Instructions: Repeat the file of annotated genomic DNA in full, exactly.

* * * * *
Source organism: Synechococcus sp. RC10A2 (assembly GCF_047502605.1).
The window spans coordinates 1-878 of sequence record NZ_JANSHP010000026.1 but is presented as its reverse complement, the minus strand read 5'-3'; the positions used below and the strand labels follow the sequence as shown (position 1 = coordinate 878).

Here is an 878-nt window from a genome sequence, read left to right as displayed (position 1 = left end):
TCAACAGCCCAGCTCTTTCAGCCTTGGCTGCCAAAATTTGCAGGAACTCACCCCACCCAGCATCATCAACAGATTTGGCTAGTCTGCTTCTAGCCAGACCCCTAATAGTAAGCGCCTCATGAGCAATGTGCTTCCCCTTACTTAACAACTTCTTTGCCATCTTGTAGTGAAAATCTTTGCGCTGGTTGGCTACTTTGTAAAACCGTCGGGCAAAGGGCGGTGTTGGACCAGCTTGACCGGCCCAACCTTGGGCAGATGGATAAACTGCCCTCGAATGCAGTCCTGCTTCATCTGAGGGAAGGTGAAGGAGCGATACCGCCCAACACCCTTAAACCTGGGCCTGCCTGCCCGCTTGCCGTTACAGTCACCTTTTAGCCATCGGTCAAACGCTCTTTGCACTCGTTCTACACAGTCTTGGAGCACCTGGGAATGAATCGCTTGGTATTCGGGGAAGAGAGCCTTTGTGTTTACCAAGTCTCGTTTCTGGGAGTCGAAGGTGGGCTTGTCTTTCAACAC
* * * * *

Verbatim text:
Source organism: Synechococcus sp. RC10A2 (assembly GCF_047502605.1).
The window spans coordinates 1-878 of sequence record NZ_JANSHP010000026.1 but is presented as its reverse complement, the minus strand read 5'-3'; the positions used below and the strand labels follow the sequence as shown (position 1 = coordinate 878).

Here is an 878-nt window from a genome sequence, read left to right as displayed (position 1 = left end):
TCAACAGCCCAGCTCTTTCAGCCTTGGCTGCCAAAATTTGCAGGAACTCACCCCACCCAGCATCATCAACAGATTTGGCTAGTCTGCTTCTAGCCAGACCCCTAATAGTAAGCGCCTCATGAGCAATGTGCTTCCCCTTACTTAACAACTTCTTTGCCATCTTGTAGTGAAAATCTTTGCGCTGGTTGGCTACTTTGTAAAACCGTCGGGCAAAGGGCGGTGTTGGACCAGCTTGACCGGCCCAACCTTGGGCAGATGGATAAACTGCCCTCGAATGCAGTCCTGCTTCATCTGAGGGAAGGTGAAGGAGCGATACCGCCCAACACCCTTAAACCTGGGCCTGCCTGCCCGCTTGCCGTTACAGTCACCTTTTAGCCATCGGTCAAACGCTCTTTGCACTCGTTCTACACAGTCTTGGAGCACCTGGGAATGAATCGCTTGGTATTCGGGGAAGAGAGCCTTTGTGTTTACCAAGTCTCGTTTCTGGGAGTCGAAGGTGGGCTTGTCTTTCAACAC